- To approve the draft resolution “Human Rights, Sexual Orientation and Gender Identity” presented by the Brazilian delegation, whose initiative we fully endorse.

We are not born vulnerable; lack of recognition makes us vulnerable.

AG/RES. 2721 (XLII-O/12)


(Adopted at the second plenary session, held on June 4, 2012)


TAKING INTO ACCOUNT resolutions AG/RES. 2435 (XXXVIII-O/08), AG/RES. 2504 (XXXIX-O/09), AG/RES. 2600 (XL-O/10), and AG/RES. 2653 (XLI-O/11), “Human Rights, Sexual Orientation, and Gender Identity”;


That the Universal Declaration of Human Rights affirms that all human beings are born free and equal in dignity and rights and that everyone is entitled to all the rights and freedoms set forth in that instrument, without distinction of any kind, such as race, color, sex, language, religion, political or other opinion, national or social origin, property, birth, or other status; and

That the American Declaration of the Rights and Duties of Man establishes that every human being has the right to life, liberty, and security of his person without distinction as to race, sex, language, creed, or any other factor;

CONSIDERING that the Charter of the Organization of American States proclaims that the historic mission of the Americas is to offer to man a land of liberty and a favorable environment for the development of his personality and the realization of his just aspirations;

REAFFIRMING the principles of universality, indivisibility, and interdependence of human rights;


Of the creation by the Inter-American Commission on Human Rights of the Unit for the Rights of Lesbians, Gays, and Bisexual, Transsexual, and Intersex Persons (LGBTI), and of its work plan, which includes the preparation of a hemispheric report on this issue;

Of the Second Report of the IACHR on the Situation of Human Rights Defenders in the Americas, according to which organizations that promote and defend the human rights of LGBTI persons play a fundamental role in the region in terms of public oversight to ensure compliance with the states’ obligations vis-à-vis the rights to privacy, equality, and nondiscrimination, and are faced with obstacles, among them, murder, threats, criminalization of their activities, the failure to take a focused approach to the investigation of crimes committed by both state and non-state actors against them, and discourse calculated to discredit the defenders of the rights of LGBTI persons; and

Of the Declaration on Sexual Orientation and Gender Identity, presented to the United Nations General Assembly on December 18, 2008; and

NOTING WITH CONCERN the acts of violence and related human rights violations as well as discrimination practiced against persons because of their sexual orientation and gender identity,


  1. To condemn discrimination against persons by reason of their sexual orientation and gender identity; and to urge the states within the parameters of the legal institutions of their domestic systems to eliminate, where they exist, barriers faced by lesbians, gays, and bisexual, transsexual, and intersex (LGBTI) persons in access to political participation and in other areas of public life.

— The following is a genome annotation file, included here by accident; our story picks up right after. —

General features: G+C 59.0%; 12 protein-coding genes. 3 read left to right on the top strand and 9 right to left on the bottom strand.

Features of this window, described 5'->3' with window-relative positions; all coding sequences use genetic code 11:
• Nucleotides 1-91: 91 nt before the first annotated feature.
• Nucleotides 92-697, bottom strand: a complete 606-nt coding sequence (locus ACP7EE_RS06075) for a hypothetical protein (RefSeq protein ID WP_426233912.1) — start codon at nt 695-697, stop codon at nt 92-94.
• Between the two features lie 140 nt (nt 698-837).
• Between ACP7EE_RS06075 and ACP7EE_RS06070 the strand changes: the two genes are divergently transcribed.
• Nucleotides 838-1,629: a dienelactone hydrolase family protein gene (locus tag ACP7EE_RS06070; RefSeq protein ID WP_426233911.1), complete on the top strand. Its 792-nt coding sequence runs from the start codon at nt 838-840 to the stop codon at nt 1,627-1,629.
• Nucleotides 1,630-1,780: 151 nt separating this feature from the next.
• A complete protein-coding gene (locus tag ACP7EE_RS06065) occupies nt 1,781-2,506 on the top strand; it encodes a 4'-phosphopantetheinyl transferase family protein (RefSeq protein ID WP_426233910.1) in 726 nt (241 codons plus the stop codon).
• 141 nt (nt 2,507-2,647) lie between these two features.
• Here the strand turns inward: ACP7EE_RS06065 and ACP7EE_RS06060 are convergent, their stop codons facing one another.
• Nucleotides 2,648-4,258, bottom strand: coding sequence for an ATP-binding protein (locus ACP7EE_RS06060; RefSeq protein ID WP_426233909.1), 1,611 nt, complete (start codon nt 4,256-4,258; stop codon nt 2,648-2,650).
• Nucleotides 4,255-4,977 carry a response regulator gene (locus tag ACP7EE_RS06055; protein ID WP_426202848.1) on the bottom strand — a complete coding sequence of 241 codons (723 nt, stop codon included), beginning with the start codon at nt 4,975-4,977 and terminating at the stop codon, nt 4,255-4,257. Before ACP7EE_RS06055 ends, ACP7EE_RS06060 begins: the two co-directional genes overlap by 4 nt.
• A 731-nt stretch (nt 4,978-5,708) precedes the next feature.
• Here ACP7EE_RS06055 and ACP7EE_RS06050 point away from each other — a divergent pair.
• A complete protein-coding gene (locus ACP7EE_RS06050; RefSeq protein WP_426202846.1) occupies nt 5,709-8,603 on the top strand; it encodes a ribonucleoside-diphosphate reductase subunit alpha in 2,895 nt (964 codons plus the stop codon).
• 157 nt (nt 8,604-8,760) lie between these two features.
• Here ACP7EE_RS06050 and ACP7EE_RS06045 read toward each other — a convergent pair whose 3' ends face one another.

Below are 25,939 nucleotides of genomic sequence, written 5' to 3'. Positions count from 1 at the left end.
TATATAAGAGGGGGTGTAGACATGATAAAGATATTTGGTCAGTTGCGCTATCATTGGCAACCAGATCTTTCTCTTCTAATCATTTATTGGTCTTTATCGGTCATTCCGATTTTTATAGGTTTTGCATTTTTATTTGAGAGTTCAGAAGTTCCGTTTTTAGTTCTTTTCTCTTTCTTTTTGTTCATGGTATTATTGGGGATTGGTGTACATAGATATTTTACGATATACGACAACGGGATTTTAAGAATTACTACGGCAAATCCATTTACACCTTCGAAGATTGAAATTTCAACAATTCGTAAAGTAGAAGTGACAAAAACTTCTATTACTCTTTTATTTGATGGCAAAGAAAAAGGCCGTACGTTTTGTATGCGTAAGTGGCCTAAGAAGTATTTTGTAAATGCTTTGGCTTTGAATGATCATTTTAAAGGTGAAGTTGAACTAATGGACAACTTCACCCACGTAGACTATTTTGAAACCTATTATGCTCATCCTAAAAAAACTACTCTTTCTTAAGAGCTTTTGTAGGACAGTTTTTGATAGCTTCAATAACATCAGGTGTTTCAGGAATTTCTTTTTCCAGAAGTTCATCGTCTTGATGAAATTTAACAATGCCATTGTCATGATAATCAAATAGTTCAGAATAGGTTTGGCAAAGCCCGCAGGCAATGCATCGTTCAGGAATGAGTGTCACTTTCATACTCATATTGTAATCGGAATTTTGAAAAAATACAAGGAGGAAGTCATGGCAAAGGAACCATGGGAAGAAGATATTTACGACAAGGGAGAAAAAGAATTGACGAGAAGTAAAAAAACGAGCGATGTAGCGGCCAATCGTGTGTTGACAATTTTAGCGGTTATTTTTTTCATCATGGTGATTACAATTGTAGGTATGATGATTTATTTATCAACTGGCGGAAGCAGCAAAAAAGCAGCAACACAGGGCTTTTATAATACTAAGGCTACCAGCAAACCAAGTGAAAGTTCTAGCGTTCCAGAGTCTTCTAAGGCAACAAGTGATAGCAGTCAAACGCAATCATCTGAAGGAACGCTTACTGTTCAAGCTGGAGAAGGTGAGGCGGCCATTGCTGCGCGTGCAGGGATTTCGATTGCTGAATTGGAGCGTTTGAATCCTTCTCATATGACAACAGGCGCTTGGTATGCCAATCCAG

1. To encourage member states to consider, within the parameters of the legal institutions of their domestic systems, adopting public policies against discrimination by reason of sexual orientation and gender identity.

  1. To condemn acts of violence and human rights violations committed against persons by reason of their sexual orientation and gender identity; and to urge states to strengthen their national institutions with a view to preventing and investigating these acts and violations and ensuring due judicial protection for victims on an equal footing and that the perpetrators are brought to justice.

  1. To urge states to ensure adequate protection for human rights defenders who work on the issue of acts of violence, discrimination, and human rights violations committed against individuals on the basis of their sexual orientation and gender identity.

  1. To request the Inter-American Commission on Human Rights (IACHR) to pay particular attention to its work plan titled “Rights of LGBTI People” and, in keeping with its established practice, to prepare a hemispheric study on the subject; and to urge member states to support the efforts of the Commission in this area.

  1. To request the IACHR to prepare a study on legislation and provisions in force in the OAS member states restricting the human rights of individuals by reason of their sexual orientation or gender identity and to prepare, based on that study, guidelines aimed at promoting the decriminalization of homosexuality.

  1. To urge the member states that has not yet done so to consider signing, ratifying, or acceding to, as the case may be, the inter-American human rights instruments.

  1. To request the Permanent Council to report to the General Assembly on the implementation of this resolution. Execution of the activities envisaged in this resolution will be subject to the availability of financial resources in the program-budget of the Organization and other resources.